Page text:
Reaching the Mind to Mend a Broken Heart
December 28, 2022
Akobo was my home for the past 30 years, where I took my first steps, shared childhood memories with my brother, and felt the warmth of my father's love. Unfortunately, war broke out, and home did not stay home. As a result of the war, I lost my brother. As the saying goes, "misery loves company," and after a while, my father, who was my world, died of a sudden illness. When the unfortunate war became unbearable, many of us were forced to flee what we had known our entire lives. With grief and confusion in my heart, I had no choice but to follow the path that was once a trade route between my home country of South Sudan and Ethiopia, but is now a migration route.
I sought refuge at the Pinyduo I camp's village 12 site. The tragedy I had to endure sapped everything from me to the point where I had stopped living and was only existing. I was brought to my knees, and there was nothing I could do. Nothing made sense any more. The sun was no longer warm, and food had lost its flavor. Even though I had a faint feeling that I needed to try to put my life back together, my broken heart did not know where to start. In fact, I wished it would all be over.
That is when I learned about Bethany's counseling services. I did not think counseling would help someone in my situation at first. But, since anything is better than nothing, I decided to give it a shot. I little by little began to open up and become interested in the counseling sessions as I attended them. I could gradually see the light at the end of the tunnel.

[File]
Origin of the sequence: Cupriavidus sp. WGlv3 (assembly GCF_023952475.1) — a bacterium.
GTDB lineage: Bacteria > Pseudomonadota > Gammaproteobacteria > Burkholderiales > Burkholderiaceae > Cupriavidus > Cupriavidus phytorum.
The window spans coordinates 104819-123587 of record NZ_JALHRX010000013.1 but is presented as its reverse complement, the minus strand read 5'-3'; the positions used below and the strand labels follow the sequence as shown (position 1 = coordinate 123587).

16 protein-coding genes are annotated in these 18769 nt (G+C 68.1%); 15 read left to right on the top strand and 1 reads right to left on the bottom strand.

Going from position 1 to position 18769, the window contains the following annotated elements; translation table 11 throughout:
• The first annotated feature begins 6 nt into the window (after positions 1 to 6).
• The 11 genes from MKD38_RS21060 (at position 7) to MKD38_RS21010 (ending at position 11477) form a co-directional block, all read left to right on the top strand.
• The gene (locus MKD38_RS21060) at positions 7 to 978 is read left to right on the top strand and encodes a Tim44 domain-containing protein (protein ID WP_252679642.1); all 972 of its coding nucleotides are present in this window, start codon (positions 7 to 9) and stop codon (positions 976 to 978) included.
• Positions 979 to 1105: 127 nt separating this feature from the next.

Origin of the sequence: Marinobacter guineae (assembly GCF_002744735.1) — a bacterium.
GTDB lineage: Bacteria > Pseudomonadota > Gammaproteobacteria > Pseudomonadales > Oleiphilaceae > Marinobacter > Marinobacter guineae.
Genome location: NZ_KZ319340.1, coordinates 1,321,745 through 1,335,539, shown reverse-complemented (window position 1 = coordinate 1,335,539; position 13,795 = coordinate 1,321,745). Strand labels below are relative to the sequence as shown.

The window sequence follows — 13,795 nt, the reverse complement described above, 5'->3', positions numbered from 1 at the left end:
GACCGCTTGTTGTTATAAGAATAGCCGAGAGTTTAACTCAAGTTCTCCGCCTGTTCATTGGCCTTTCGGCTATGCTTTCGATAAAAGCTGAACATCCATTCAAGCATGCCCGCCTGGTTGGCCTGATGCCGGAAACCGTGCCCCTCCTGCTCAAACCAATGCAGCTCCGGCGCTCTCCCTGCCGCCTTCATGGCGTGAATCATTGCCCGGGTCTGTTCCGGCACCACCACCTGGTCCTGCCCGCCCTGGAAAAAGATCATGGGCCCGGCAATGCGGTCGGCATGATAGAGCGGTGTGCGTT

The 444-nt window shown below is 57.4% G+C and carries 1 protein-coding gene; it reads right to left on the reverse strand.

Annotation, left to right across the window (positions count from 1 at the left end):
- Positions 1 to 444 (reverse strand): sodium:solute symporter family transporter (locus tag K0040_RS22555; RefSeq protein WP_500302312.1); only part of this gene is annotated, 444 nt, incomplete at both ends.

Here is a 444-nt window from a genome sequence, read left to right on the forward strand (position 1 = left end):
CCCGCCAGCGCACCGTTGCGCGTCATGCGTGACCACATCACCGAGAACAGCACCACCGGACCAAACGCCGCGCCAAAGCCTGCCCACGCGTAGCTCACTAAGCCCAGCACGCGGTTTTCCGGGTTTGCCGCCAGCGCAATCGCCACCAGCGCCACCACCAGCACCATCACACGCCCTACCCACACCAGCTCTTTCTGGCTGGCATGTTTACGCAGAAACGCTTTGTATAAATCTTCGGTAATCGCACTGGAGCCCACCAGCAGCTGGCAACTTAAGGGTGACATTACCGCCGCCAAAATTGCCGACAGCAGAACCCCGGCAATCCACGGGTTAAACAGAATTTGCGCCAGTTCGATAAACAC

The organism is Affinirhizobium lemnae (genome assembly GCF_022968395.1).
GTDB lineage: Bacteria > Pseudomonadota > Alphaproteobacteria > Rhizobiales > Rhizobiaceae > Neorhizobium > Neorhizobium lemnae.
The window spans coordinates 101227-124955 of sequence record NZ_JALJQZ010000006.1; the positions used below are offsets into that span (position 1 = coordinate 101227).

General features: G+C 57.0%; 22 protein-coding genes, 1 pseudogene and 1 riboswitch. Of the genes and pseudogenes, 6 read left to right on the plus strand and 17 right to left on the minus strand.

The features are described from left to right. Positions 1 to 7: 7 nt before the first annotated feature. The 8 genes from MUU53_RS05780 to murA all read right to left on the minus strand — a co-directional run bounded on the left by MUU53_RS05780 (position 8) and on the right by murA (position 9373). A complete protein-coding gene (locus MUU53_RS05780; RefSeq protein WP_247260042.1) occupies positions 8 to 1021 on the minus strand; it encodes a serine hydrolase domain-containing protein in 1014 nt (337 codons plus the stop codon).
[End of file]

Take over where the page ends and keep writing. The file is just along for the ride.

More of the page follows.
Throughout the process, I learned how to progressively deal with the numbness that had overtaken me and how to properly deal with grief. I started connecting with myself and my surroundings. I eventually began communicating with others who were in a similar situation to mine, and we began to support one another. My motto has now become "one day at a time," and I choose to live fully in the present moment. I had no idea that something as simple as breathing could help me keep myself grounded. I maintained my new outlook on life and continued to do more of what made me feel better.
Eventually, I began working on the maize garden , motivated by memories of my strong father and dear brother. I began going to the market to sell my maize produce, which enabled me to earn money and make new friends. My battle to recover from my loss, the effects of the war, and the trauma is far from over, but I believe I am on the right track. My advice to those who have had their lives turned upside down is to seek counseling and surround themselves with people who can support them .